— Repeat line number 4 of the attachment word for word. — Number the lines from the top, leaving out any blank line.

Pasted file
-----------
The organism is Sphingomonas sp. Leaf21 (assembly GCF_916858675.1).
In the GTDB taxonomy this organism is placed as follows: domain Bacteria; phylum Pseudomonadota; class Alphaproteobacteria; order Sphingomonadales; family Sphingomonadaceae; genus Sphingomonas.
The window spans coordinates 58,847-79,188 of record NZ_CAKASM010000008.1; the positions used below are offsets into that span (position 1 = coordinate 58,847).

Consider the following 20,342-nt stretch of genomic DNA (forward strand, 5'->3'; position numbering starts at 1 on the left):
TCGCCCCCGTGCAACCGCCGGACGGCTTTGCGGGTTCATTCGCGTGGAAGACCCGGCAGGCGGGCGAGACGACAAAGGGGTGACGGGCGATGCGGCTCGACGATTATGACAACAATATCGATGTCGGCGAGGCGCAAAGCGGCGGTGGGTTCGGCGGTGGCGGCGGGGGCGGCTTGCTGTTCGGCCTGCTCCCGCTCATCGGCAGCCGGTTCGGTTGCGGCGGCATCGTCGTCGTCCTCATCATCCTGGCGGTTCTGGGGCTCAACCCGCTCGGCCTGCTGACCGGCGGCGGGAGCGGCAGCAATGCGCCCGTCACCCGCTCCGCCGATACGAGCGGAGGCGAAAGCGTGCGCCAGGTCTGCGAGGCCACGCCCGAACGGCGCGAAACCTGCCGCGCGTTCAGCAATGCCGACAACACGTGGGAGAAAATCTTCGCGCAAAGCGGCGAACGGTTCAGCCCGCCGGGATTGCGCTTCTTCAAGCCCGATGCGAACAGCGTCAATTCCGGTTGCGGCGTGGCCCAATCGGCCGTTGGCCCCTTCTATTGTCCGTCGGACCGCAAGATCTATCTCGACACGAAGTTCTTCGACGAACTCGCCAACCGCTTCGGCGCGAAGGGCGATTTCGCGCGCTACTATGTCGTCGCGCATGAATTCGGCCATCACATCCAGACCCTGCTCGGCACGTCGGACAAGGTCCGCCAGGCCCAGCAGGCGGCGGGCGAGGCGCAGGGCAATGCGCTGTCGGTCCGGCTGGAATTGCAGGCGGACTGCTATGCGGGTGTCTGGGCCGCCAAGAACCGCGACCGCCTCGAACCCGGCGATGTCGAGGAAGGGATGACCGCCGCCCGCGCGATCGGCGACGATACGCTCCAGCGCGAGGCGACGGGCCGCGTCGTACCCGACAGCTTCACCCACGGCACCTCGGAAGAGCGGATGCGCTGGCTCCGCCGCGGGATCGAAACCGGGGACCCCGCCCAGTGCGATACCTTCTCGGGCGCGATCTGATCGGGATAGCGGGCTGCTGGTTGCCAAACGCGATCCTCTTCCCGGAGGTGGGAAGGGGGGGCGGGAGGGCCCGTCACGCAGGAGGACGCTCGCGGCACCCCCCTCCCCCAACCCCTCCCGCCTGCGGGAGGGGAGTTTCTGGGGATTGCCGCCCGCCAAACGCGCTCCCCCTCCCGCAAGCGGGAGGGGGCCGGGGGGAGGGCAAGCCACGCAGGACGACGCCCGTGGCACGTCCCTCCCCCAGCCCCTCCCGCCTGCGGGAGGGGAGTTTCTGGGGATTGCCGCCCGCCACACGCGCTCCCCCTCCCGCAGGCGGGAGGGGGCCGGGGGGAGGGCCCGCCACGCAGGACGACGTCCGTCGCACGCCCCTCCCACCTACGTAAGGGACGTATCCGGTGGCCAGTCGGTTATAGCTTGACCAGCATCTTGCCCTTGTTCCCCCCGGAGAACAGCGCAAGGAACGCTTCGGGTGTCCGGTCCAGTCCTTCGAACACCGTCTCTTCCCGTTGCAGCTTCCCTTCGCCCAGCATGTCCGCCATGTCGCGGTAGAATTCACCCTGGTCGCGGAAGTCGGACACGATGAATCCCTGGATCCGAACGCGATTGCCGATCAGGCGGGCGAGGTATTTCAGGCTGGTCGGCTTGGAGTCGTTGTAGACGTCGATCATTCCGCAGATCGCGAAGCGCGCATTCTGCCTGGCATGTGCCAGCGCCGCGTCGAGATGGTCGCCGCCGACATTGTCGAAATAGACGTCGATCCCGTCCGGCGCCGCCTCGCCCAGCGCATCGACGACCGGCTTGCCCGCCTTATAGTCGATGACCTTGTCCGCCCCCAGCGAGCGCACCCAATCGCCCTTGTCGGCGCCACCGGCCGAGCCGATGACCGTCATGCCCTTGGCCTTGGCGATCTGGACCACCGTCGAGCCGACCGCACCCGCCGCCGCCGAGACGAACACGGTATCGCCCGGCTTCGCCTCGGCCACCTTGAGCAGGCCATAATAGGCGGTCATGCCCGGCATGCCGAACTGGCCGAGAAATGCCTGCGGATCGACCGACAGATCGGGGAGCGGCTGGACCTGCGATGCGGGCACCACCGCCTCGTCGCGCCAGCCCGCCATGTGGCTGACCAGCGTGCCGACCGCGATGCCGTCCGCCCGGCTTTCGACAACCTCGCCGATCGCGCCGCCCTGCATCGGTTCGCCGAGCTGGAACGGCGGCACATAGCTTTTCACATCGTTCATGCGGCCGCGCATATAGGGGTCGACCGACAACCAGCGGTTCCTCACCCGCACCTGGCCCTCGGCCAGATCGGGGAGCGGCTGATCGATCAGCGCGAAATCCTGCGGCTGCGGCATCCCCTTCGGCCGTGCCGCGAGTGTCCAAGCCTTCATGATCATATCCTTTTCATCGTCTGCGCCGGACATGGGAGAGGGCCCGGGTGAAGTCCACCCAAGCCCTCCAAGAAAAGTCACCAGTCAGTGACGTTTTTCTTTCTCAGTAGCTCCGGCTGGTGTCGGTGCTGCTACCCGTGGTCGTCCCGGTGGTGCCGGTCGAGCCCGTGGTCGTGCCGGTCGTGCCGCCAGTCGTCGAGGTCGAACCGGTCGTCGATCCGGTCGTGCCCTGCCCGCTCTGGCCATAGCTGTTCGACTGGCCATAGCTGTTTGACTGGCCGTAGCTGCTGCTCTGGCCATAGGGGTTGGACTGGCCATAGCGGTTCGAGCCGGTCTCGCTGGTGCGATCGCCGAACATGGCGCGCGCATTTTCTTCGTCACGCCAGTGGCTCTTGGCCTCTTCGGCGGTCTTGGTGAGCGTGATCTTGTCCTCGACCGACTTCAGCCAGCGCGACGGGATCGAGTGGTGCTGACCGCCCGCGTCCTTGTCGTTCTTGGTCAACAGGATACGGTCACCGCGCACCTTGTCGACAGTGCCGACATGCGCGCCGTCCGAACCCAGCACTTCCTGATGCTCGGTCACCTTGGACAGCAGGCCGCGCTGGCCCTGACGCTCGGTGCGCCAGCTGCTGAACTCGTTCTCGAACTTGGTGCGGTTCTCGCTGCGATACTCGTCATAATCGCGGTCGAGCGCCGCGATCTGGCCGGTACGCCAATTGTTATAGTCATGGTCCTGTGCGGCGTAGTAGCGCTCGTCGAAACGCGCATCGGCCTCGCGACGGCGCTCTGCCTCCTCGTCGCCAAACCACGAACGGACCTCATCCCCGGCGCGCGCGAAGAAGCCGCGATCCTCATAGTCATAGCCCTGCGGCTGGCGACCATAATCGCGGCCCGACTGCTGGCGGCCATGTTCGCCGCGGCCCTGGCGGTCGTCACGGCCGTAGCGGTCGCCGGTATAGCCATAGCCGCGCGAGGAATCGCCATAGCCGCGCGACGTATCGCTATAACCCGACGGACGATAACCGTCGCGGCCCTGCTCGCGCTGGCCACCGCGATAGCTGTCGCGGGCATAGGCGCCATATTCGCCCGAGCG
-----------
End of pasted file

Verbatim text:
Consider the following 20,342-nt stretch of genomic DNA (forward strand, 5'->3'; position numbering starts at 1 on the left):